In today’s open European market the manufactures are responsible for the design and construction of rolling stock, including the basic maintenance program. Usually the maintenance engineering is embedded in a ‘Reliability, Availability, Maintainability and Safety Program’ (RAMS Program). Because significant technical differences between the national railway systems in Europe still exist, most manufacturers initially design general platforms for commuter, intercity and high speed trains. During the tendering and delivery process a specific model is engineered in several consecutive steps based on one of those platforms. The maintainability is a characteristic of that final and specific product. It will be expressed in terms of the mean distance (or time) between maintenance tasks, the mean time to carry out a preventive or corrective maintenance task and the average cost of maintenance.

It should be emphasized that the contracted maintainability:

1. is unique to the specific rolling stock which is ordered and might be different from other final designs based on the same platform;

2. does not equal the future operational and financial performance of the fleet under operational circumstance, because the latter depends on the logistics system as a whole, including the design and functioning of the logistic and maintenance support organization.

The cost for the procurement of rolling stock reflects less than 40% of the life cycle cost. Although the percentage depends on the scope of the service and operation costs taken into account, it is fair to say that most money is spend during the years that rolling stock is in service. It is also true that this amount of money is largely determined and allocated during the procurement of the rolling stock and the design of the logistic and maintenance support. Decisions made in this stage have significant and long lasting impact on the life cycle cost. It can be concluded that the use of advanced methods for supportability analysis and decision support during procurement and development of rolling stock offer great opportunities to assure competitive strength.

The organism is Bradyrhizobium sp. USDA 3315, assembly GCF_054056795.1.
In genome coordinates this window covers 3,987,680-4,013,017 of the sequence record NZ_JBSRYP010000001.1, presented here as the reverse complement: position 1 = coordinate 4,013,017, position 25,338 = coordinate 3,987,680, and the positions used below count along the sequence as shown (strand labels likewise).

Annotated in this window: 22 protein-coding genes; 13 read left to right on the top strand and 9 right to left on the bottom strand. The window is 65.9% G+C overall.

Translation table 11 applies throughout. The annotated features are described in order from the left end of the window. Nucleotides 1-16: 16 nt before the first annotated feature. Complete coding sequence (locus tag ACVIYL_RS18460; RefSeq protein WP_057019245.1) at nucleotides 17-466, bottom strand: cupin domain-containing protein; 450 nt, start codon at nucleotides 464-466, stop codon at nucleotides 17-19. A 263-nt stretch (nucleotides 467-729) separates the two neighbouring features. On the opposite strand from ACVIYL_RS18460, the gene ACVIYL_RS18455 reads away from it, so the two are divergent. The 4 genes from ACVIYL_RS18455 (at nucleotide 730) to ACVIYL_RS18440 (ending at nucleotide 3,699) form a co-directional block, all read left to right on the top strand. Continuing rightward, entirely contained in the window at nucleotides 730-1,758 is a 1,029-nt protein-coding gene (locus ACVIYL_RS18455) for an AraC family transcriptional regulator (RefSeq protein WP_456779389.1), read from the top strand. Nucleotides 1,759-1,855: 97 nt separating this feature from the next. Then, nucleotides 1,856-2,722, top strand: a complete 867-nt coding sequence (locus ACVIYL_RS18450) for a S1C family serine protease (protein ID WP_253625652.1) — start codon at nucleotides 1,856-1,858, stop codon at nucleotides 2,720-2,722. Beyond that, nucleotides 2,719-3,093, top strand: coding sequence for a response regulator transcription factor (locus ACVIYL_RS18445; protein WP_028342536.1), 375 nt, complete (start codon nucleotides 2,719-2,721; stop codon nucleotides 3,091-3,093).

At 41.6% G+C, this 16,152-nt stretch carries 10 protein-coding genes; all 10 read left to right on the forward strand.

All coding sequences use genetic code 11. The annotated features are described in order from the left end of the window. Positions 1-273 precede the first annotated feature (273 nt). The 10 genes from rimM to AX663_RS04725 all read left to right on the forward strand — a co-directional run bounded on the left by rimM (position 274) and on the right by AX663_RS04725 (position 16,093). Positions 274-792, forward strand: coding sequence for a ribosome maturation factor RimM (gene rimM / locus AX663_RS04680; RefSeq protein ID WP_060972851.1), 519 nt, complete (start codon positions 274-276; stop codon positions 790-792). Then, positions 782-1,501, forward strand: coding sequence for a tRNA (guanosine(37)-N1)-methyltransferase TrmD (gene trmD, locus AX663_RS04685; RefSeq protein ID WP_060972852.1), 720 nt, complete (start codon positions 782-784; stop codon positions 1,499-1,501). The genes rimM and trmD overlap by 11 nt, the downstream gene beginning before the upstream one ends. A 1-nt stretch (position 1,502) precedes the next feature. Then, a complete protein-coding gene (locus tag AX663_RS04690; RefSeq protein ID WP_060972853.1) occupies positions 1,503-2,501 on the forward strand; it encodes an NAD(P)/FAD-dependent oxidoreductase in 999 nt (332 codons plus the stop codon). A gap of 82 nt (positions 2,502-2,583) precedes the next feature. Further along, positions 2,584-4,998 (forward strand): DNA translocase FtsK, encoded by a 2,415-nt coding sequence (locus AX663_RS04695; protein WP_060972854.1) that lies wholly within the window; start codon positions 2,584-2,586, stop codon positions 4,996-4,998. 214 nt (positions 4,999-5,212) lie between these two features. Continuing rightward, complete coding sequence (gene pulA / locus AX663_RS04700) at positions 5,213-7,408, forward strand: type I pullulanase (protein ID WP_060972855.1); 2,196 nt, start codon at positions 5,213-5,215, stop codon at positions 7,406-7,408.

The main objective of the Supportability Analysis applied research and development project is to obtain qualitative and quantitative methods together with tools to (see corresponding numbers in fig. 3):

1. Define initial supportability specifications for the selection of rolling stock suppliers;

2. Evaluate and rank the offers from the perspective of supportability;

3. Contract supportability related items of rolling stock as well as process requirements for the supplier;

4. Create, execute and manage a concurrent iterative process to design optimal logistics support related to the detail design of rolling stock and characteristics of NS/NedTrain;

5. Assess and improve logistics support during the operation life cycle of rolling stock.

This research is done in cooperation with the Maintenance Engineering department.